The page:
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Dimensionality reduction for large-scale neural recordings

Abstract

Most sensory, cognitive and motor functions depend on the interactions of many neurons. In recent years, there has been rapid development and increasing use of technologies for recording from large numbers of neurons, either sequentially or simultaneously. A key question is what scientific insight can be gained by studying a population of recorded neurons beyond studying each neuron individually. Here, we examine three important motivations for population studies: single-trial hypotheses requiring statistical power, hypotheses of population response structure and exploratory analyses of large data sets. Many recent studies have adopted dimensionality reduction to analyze these populations and to find features that are not apparent at the level of individual neurons. We describe the dimensionality reduction methods commonly applied to population activity and offer practical advice about selecting methods and interpreting their outputs. This review is intended for experimental and computational researchers who seek to understand the role dimensionality reduction has had and can have in systems neuroscience, and who seek to apply these methods to their own data.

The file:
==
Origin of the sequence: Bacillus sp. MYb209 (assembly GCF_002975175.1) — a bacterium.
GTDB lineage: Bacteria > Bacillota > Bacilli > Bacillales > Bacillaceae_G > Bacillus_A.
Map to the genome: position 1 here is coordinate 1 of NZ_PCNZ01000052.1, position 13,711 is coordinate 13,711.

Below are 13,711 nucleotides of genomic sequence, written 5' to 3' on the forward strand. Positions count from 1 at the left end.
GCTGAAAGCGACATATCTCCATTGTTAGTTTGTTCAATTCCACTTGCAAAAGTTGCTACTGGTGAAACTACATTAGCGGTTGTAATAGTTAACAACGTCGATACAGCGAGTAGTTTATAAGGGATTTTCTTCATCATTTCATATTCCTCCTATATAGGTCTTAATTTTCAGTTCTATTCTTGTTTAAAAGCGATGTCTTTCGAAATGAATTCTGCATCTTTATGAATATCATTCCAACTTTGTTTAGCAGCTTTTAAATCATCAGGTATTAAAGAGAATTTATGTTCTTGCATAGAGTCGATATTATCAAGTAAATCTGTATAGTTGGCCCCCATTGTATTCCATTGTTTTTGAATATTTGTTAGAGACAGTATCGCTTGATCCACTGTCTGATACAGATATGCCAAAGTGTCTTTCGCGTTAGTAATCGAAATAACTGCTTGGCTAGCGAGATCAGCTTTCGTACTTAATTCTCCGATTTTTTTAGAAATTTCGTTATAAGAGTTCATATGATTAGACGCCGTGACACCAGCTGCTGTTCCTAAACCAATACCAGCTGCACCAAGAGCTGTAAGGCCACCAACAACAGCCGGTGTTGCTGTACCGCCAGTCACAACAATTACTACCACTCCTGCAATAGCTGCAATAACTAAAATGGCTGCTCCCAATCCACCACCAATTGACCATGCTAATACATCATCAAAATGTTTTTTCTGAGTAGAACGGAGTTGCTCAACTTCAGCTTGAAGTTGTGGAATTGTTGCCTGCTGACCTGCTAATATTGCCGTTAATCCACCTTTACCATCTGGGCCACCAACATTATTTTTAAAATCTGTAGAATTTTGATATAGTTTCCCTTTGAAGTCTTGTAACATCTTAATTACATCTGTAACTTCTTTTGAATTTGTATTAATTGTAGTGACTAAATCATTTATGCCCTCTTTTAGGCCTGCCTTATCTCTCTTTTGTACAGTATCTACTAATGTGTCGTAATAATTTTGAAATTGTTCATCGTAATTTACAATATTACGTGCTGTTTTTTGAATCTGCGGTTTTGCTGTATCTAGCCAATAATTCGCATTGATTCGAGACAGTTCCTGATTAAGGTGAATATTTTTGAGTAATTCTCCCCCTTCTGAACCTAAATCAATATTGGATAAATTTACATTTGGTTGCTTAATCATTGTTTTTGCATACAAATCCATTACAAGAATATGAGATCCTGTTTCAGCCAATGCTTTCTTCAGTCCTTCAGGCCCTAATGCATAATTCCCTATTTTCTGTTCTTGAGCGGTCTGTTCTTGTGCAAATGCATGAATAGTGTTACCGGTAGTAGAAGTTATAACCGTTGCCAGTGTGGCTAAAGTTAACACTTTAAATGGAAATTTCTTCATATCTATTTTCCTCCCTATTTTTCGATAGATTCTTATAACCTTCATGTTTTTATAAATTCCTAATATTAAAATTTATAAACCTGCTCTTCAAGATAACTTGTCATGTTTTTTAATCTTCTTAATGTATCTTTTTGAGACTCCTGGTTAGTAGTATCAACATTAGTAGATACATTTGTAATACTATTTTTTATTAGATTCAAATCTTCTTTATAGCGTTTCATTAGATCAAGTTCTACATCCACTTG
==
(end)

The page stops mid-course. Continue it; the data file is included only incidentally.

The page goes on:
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Figure 1: Motivation for population analyses and dimensionality reduction.
Figure 2: Conceptual illustration of linear dimensionality reduction for three neurons (D = 3) and two latent variables (K = 2).
Figure 3: Examples of scientific studies using dimensionality reduction.
Figure 4: Conceptual illustration of PCA, LDA and demixed dimensionality reduction for two neurons (D = 2).

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Acknowledgements

We are grateful to the authors and publishers of the works highlighted in Figure 3 for permission to reuse portions of their figures. We thank C. Chandrasekaran, A. Miri, W. Newsome, B. Raman, and the members of the laboratories of A. Batista, S. Chase and M. Churchland for helpful discussion during the preparation of this manuscript. This work was supported by the Grossman Center for the Statistics of Mind (J.P.C.), the Simons Foundation (SCGB-325171 and SCGB-325233 to J.P.C.), the Gatsby Charitable Foundation (J.P.C.) and the US National Institutes of Health National Institute of Child Health and Human Development (R01-HD-071686 to B.M.Y.).

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Cunningham, J., Yu, B. Dimensionality reduction for large-scale neural recordings. Nat Neurosci 17, 1500–1509 (2014). https://doi.org/10.1038/nn.3776

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